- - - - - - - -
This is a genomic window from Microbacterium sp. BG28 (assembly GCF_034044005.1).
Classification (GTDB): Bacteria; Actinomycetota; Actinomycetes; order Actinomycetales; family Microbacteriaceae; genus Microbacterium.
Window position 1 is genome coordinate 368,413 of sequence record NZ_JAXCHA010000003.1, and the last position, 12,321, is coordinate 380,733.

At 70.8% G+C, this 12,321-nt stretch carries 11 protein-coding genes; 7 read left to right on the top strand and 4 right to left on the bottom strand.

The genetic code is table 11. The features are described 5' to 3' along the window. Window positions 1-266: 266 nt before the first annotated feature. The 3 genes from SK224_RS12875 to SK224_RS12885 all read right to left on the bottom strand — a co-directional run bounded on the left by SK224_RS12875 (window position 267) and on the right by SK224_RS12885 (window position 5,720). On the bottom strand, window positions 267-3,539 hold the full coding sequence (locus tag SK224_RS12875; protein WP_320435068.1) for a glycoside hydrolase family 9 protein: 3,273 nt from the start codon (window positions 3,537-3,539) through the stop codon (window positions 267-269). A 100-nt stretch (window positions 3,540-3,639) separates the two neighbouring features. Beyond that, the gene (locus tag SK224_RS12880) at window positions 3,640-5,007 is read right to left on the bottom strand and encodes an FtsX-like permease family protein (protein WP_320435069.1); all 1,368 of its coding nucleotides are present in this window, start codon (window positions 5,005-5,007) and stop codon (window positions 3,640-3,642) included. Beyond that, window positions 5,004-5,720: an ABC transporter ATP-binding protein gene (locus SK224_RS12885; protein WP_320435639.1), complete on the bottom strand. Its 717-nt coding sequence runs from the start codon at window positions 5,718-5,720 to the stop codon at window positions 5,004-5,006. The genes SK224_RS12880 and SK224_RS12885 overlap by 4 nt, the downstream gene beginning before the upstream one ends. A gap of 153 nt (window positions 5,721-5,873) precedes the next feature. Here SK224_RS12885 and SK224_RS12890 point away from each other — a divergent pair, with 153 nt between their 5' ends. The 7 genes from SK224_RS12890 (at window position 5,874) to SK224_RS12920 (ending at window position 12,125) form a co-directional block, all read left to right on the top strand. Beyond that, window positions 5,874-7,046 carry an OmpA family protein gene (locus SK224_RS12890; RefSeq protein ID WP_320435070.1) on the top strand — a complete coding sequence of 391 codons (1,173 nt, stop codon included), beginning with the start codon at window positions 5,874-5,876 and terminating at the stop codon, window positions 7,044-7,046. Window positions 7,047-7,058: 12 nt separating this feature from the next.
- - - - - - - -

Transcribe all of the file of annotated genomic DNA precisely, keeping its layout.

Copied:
This is a genomic window from Microbacterium sp. BG28 (assembly GCF_034044005.1).
Classification (GTDB): Bacteria; Actinomycetota; Actinomycetes; order Actinomycetales; family Microbacteriaceae; genus Microbacterium.
Window position 1 is genome coordinate 368,413 of sequence record NZ_JAXCHA010000003.1, and the last position, 12,321, is coordinate 380,733.

At 70.8% G+C, this 12,321-nt stretch carries 11 protein-coding genes; 7 read left to right on the top strand and 4 right to left on the bottom strand.

The genetic code is table 11. The features are described 5' to 3' along the window. Window positions 1-266: 266 nt before the first annotated feature. The 3 genes from SK224_RS12875 to SK224_RS12885 all read right to left on the bottom strand — a co-directional run bounded on the left by SK224_RS12875 (window position 267) and on the right by SK224_RS12885 (window position 5,720). On the bottom strand, window positions 267-3,539 hold the full coding sequence (locus tag SK224_RS12875; protein WP_320435068.1) for a glycoside hydrolase family 9 protein: 3,273 nt from the start codon (window positions 3,537-3,539) through the stop codon (window positions 267-269). A 100-nt stretch (window positions 3,540-3,639) separates the two neighbouring features. Beyond that, the gene (locus tag SK224_RS12880) at window positions 3,640-5,007 is read right to left on the bottom strand and encodes an FtsX-like permease family protein (protein WP_320435069.1); all 1,368 of its coding nucleotides are present in this window, start codon (window positions 5,005-5,007) and stop codon (window positions 3,640-3,642) included. Beyond that, window positions 5,004-5,720: an ABC transporter ATP-binding protein gene (locus SK224_RS12885; protein WP_320435639.1), complete on the bottom strand. Its 717-nt coding sequence runs from the start codon at window positions 5,718-5,720 to the stop codon at window positions 5,004-5,006. The genes SK224_RS12880 and SK224_RS12885 overlap by 4 nt, the downstream gene beginning before the upstream one ends. A gap of 153 nt (window positions 5,721-5,873) precedes the next feature. Here SK224_RS12885 and SK224_RS12890 point away from each other — a divergent pair, with 153 nt between their 5' ends. The 7 genes from SK224_RS12890 (at window position 5,874) to SK224_RS12920 (ending at window position 12,125) form a co-directional block, all read left to right on the top strand. Beyond that, window positions 5,874-7,046 carry an OmpA family protein gene (locus SK224_RS12890; RefSeq protein ID WP_320435070.1) on the top strand — a complete coding sequence of 391 codons (1,173 nt, stop codon included), beginning with the start codon at window positions 5,874-5,876 and terminating at the stop codon, window positions 7,044-7,046. Window positions 7,047-7,058: 12 nt separating this feature from the next.